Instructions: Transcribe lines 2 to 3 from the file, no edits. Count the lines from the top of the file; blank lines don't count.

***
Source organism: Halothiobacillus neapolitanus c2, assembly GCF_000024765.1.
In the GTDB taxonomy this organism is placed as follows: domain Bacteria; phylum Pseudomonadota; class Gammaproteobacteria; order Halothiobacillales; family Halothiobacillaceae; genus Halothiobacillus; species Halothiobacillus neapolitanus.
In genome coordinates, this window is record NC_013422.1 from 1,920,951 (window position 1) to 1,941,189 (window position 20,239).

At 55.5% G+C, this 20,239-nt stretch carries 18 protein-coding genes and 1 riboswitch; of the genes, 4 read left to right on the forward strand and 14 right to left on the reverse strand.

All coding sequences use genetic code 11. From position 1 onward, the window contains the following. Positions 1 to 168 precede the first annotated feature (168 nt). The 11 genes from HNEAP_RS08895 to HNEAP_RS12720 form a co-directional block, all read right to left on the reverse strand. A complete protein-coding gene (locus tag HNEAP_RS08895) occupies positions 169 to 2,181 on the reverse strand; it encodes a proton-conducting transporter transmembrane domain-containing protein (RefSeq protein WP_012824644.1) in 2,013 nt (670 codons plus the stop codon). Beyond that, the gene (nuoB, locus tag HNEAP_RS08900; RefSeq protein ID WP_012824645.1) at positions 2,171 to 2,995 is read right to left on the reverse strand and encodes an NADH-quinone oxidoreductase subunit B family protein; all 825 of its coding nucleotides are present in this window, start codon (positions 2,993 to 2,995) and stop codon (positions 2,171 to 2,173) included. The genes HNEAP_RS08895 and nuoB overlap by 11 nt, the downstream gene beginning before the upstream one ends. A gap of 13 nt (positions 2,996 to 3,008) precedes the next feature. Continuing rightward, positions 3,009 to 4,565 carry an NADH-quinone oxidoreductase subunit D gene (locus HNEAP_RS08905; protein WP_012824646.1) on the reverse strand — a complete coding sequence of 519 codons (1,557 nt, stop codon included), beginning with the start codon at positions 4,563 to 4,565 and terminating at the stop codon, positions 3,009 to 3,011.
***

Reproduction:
In the GTDB taxonomy this organism is placed as follows: domain Bacteria; phylum Pseudomonadota; class Gammaproteobacteria; order Halothiobacillales; family Halothiobacillaceae; genus Halothiobacillus; species Halothiobacillus neapolitanus.
In genome coordinates, this window is record NC_013422.1 from 1,920,951 (window position 1) to 1,941,189 (window position 20,239).